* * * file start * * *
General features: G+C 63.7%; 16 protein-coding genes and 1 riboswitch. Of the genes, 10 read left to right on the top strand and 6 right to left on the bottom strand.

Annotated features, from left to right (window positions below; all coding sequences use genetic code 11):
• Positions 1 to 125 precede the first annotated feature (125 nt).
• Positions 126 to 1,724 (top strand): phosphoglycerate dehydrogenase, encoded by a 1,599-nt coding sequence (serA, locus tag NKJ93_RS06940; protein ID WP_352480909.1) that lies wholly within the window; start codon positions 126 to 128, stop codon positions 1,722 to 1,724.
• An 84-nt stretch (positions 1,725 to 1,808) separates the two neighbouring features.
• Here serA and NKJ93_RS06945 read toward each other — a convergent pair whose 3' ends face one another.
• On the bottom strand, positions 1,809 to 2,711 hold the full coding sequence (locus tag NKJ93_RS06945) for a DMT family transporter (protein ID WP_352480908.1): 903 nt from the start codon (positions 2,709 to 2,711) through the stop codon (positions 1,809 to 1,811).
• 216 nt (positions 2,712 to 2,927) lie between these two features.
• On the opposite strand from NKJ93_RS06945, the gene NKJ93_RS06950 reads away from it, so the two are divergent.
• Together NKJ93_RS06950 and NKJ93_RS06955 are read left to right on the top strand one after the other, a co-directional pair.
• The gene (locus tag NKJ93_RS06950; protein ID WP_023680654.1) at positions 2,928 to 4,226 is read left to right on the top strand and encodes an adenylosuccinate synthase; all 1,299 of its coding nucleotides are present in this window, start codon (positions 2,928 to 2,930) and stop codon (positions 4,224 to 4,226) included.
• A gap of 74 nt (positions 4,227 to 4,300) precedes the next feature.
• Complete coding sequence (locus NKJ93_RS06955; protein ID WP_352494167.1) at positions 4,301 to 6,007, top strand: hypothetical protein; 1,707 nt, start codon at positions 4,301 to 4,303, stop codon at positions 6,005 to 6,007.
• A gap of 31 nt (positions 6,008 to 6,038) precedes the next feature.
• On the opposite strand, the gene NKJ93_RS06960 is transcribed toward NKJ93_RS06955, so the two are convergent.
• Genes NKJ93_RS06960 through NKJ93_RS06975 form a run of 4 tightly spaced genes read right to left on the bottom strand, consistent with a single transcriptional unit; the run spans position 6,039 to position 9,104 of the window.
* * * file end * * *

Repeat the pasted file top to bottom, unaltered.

General features: G+C 63.7%; 16 protein-coding genes and 1 riboswitch. Of the genes, 10 read left to right on the top strand and 6 right to left on the bottom strand.

Annotated features, from left to right (window positions below; all coding sequences use genetic code 11):
• Positions 1 to 125 precede the first annotated feature (125 nt).
• Positions 126 to 1,724 (top strand): phosphoglycerate dehydrogenase, encoded by a 1,599-nt coding sequence (serA, locus tag NKJ93_RS06940; protein ID WP_352480909.1) that lies wholly within the window; start codon positions 126 to 128, stop codon positions 1,722 to 1,724.
• An 84-nt stretch (positions 1,725 to 1,808) separates the two neighbouring features.
• Here serA and NKJ93_RS06945 read toward each other — a convergent pair whose 3' ends face one another.
• On the bottom strand, positions 1,809 to 2,711 hold the full coding sequence (locus tag NKJ93_RS06945) for a DMT family transporter (protein ID WP_352480908.1): 903 nt from the start codon (positions 2,709 to 2,711) through the stop codon (positions 1,809 to 1,811).
• 216 nt (positions 2,712 to 2,927) lie between these two features.
• On the opposite strand from NKJ93_RS06945, the gene NKJ93_RS06950 reads away from it, so the two are divergent.
• Together NKJ93_RS06950 and NKJ93_RS06955 are read left to right on the top strand one after the other, a co-directional pair.
• The gene (locus tag NKJ93_RS06950; protein ID WP_023680654.1) at positions 2,928 to 4,226 is read left to right on the top strand and encodes an adenylosuccinate synthase; all 1,299 of its coding nucleotides are present in this window, start codon (positions 2,928 to 2,930) and stop codon (positions 4,224 to 4,226) included.
• A gap of 74 nt (positions 4,227 to 4,300) precedes the next feature.
• Complete coding sequence (locus NKJ93_RS06955; protein ID WP_352494167.1) at positions 4,301 to 6,007, top strand: hypothetical protein; 1,707 nt, start codon at positions 4,301 to 4,303, stop codon at positions 6,005 to 6,007.
• A gap of 31 nt (positions 6,008 to 6,038) precedes the next feature.
• On the opposite strand, the gene NKJ93_RS06960 is transcribed toward NKJ93_RS06955, so the two are convergent.
• Genes NKJ93_RS06960 through NKJ93_RS06975 form a run of 4 tightly spaced genes read right to left on the bottom strand, consistent with a single transcriptional unit; the run spans position 6,039 to position 9,104 of the window.